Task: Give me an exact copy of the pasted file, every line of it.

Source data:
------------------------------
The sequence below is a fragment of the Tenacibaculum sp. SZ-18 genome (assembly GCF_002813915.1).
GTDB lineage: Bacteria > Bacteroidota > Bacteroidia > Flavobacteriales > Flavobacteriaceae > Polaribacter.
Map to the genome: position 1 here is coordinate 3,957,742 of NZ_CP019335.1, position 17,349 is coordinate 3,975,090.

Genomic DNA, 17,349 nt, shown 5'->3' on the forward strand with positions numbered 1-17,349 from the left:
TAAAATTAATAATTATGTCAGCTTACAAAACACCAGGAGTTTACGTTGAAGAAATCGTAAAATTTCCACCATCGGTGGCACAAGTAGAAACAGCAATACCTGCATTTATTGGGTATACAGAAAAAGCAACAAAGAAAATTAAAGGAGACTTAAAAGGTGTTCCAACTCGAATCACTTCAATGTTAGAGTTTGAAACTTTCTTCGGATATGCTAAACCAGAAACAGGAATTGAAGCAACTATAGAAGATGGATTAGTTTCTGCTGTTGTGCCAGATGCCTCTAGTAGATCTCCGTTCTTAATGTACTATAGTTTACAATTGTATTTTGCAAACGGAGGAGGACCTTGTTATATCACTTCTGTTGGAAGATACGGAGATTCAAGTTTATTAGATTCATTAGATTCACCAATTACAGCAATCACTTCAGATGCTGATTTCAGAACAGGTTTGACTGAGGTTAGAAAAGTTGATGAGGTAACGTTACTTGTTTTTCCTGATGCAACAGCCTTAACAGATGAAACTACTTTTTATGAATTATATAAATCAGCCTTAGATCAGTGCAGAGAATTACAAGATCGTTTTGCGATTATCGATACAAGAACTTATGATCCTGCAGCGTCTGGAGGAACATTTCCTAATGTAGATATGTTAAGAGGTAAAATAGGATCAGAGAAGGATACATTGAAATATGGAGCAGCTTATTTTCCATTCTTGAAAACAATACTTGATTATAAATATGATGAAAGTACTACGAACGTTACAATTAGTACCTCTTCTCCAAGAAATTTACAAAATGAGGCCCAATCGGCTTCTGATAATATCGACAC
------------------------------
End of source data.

The sequence below is a fragment of the Tenacibaculum sp. SZ-18 genome (assembly GCF_002813915.1).
GTDB lineage: Bacteria > Bacteroidota > Bacteroidia > Flavobacteriales > Flavobacteriaceae > Polaribacter.
Map to the genome: position 1 here is coordinate 3,957,742 of NZ_CP019335.1, position 17,349 is coordinate 3,975,090.

Genomic DNA, 17,349 nt, shown 5'->3' on the forward strand with positions numbered 1-17,349 from the left:
TAAAATTAATAATTATGTCAGCTTACAAAACACCAGGAGTTTACGTTGAAGAAATCGTAAAATTTCCACCATCGGTGGCACAAGTAGAAACAGCAATACCTGCATTTATTGGGTATACAGAAAAAGCAACAAAGAAAATTAAAGGAGACTTAAAAGGTGTTCCAACTCGAATCACTTCAATGTTAGAGTTTGAAACTTTCTTCGGATATGCTAAACCAGAAACAGGAATTGAAGCAACTATAGAAGATGGATTAGTTTCTGCTGTTGTGCCAGATGCCTCTAGTAGATCTCCGTTCTTAATGTACTATAGTTTACAATTGTATTTTGCAAACGGAGGAGGACCTTGTTATATCACTTCTGTTGGAAGATACGGAGATTCAAGTTTATTAGATTCATTAGATTCACCAATTACAGCAATCACTTCAGATGCTGATTTCAGAACAGGTTTGACTGAGGTTAGAAAAGTTGATGAGGTAACGTTACTTGTTTTTCCTGATGCAACAGCCTTAACAGATGAAACTACTTTTTATGAATTATATAAATCAGCCTTAGATCAGTGCAGAGAATTACAAGATCGTTTTGCGATTATCGATACAAGAACTTATGATCCTGCAGCGTCTGGAGGAACATTTCCTAATGTAGATATGTTAAGAGGTAAAATAGGATCAGAGAAGGATACATTGAAATATGGAGCAGCTTATTTTCCATTCTTGAAAACAATACTTGATTATAAATATGATGAAAGTACTACGAACGTTACAATTAGTACCTCTTCTCCAAGAAATTTACAAAATGAGGCCCAATCGGCTTCTGATAATATCGACAC